According to severalreports it appears that Apple would really, really like developers to send back the DTK (Developer Transition Kit) Mac mini.
Thanks again for participating in the Universal Quick Start Program and committing to building great apps for Mac. We’re following up with shipping instructions to return the Developer Transition Kit (DTK) that was loaned to you as part of the program. Please take a moment to review these details and ship all DTKs back to us by March 31, 2021.
As we mentioned in our last email, upon confirmed return of the DTK, you’ll receive a credit for 500USD in the form of a one-time use promo code valid until the end of 2021. You can use it toward the purchase of a new M1 Mac or other Apple products ordered through the Apple Store Online.
From what I have heard from developers who have access to the DTK, most are very happy to send them back. It appears the DTK minis are at best alpha level hardware. There are reports of many hardware and software issues. Also a bit slow compared to their M1 cousins (the DTK runs an A12Z chipset found in the current iPad Pro). Yet I know that a few of these will pop up on eBay as collectables with ridiculous pricing attached. Someone is going to buy one of these (looking at you, Stephen Hackett!) and I can’t understand it. On the other hand, Nisus still has a Power Mac G4 Cube in near perfect working order, so there is that.
I say send it back, get your 500USD credit and get a new M1 Mac and hope they fix this issue.
I have to admit my resistance to the new M1 Macs is eroding quickly. Between the universally positive reviews from both reviewers and customers alike, I’m struggling to stay M1 clean. I have my eye on a Mac mini, but I think I would also enjoy a fanless MacBook Air or a MacBook Pro that has all day battery life.
It’s not that I need one of these computers. I have a fairly recent mini that I quite like. I really don’t need to upgrade. Yet, I’m being pulled into upgrading like a moth to a flame, or Guy Fieri to a diner. I’ve seen the mini for as low as $599 US at more than one place, and these sales are making things worse. Twice as fast and off the charts efficient is a combination that’s hard to resist. Add in sale pricing and I’m in serious trouble.
Do any of you have one of these new M1 Macs? If so, please leave a comment below. I’m interested in your opinions on these new machines.
In the meantime I’m going to keep resisting. For now.
There’s a lot of complexity that goes into the display of text. Text features like ligatures, small caps, and font substitution surface some of the complexity, even for languages like English whose Latin letters have been part of technology since the very beginning (ASCII encoding was standardized in the 1960’s). For languages whose letters and typography aren’t as simple as English things are much harder.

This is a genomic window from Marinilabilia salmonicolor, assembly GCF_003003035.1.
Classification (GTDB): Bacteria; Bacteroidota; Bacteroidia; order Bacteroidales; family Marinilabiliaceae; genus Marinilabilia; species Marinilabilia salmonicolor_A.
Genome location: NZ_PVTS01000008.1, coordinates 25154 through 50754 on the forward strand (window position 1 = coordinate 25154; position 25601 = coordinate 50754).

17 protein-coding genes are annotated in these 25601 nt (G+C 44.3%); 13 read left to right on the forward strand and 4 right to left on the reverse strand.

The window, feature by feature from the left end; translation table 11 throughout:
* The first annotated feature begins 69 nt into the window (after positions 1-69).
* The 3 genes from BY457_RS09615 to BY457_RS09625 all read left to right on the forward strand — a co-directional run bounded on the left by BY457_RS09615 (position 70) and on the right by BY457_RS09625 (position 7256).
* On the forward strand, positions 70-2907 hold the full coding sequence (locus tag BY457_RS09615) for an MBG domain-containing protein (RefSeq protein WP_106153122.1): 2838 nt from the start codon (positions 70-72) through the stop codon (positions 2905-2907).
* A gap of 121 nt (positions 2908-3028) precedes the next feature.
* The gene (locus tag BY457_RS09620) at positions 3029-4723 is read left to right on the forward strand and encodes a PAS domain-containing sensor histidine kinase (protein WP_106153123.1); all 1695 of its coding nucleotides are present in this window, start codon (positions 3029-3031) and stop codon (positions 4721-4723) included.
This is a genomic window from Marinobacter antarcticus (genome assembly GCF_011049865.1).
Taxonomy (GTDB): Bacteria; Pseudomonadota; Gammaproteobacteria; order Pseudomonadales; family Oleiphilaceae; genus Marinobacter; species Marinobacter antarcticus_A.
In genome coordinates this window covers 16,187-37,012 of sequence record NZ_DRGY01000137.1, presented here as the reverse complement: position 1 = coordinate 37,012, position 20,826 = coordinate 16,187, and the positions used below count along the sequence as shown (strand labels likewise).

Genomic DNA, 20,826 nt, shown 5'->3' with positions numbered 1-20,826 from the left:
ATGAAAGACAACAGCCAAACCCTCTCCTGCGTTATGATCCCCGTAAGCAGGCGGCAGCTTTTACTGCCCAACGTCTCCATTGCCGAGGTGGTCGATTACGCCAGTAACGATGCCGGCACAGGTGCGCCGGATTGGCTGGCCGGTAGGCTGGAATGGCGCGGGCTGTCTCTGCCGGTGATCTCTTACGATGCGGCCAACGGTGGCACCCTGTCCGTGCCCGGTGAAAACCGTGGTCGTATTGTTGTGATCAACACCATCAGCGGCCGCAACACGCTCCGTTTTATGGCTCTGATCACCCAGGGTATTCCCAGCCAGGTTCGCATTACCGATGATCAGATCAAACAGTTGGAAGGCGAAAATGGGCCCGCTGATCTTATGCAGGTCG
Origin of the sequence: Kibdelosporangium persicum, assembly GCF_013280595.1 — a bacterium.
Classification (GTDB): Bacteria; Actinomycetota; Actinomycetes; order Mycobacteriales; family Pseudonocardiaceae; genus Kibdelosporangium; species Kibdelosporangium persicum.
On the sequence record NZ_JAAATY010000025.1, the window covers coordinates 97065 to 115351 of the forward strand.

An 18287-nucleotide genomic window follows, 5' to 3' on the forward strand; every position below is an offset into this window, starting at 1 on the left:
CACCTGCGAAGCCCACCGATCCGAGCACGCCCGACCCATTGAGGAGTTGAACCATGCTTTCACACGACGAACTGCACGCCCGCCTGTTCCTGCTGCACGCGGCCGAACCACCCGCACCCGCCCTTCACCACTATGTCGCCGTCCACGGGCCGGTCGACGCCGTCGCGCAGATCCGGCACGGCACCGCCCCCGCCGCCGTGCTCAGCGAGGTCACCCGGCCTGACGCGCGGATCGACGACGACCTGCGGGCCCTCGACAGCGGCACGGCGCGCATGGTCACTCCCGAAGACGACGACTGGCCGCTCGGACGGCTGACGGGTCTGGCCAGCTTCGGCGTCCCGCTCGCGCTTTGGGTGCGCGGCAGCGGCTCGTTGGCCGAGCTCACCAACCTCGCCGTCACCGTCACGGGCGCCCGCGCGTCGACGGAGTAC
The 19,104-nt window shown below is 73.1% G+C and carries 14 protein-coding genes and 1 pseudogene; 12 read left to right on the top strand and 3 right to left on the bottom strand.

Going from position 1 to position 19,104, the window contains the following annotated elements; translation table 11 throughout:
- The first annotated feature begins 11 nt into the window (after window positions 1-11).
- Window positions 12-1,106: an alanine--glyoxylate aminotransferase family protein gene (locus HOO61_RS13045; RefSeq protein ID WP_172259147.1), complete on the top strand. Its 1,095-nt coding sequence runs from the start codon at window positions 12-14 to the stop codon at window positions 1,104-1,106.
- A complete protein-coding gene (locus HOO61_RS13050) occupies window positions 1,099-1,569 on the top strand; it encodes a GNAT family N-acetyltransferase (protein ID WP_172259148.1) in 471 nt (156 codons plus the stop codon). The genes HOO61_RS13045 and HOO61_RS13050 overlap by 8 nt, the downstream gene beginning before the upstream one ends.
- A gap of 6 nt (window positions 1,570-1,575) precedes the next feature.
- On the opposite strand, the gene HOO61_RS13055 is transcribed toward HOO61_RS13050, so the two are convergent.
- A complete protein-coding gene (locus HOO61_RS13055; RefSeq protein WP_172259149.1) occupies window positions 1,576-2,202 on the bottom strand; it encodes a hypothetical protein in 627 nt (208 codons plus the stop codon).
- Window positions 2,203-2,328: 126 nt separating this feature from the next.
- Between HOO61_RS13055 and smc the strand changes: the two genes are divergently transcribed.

The shape of each letter changes, depending on the letter that comes before and after … In 1980, Mirza Jamil wrote out every combination of Urdu letters that he could think of — roughly 20,000 by most accounts.
The traditional nastaliq script also requires that letters change their height based on their position within a word. There’s a slant to everything, so the text looks like the “wings of flying geese”. You can see the slant in this sample image of nastaliq:
It’s wonderfully artistic, but a difficult writing system for fonts and technology to properly handle.
Remember when you needed to use various keyboard shortcuts to boot your Mac into Recovery Mode, or to reset your PRAM? If you have a Mac with an Intel chipset, you still need to remember these shortcuts. However, if you have a new M1 Mac (I’m not jealous of those of you who purchased one, not at all!), it appears that you can forget those shortcuts.
According to an Apple support document, you now access the various boot modes by holding down the power button for 10 seconds. You’ll then see a new Recovery Options screen that shows your boot drive and an Options icon that will show you the various boot modes that are available. All the boot modes you are used to are there, plus a few new ones.
So to sum up, booting into Recovery mode on an M1 Mac no longer requires memorizing keyboard shortcuts. I have to admit it’s going to take a while before I unlearn these shortcuts, but this is progress I suppose.
Oh, and if you do own one of these M1 Macs, please hesitate to tell me, even though I’m really not jealous of you at all. Really.
If you would like to purchase through us to receive the upgrade discount, you can follow the excellent instructions Martin provided in our FAQ (which answers many, many Nisus app related questions). Alternatively, you can email your Mac App Store receipt as proof of purchase.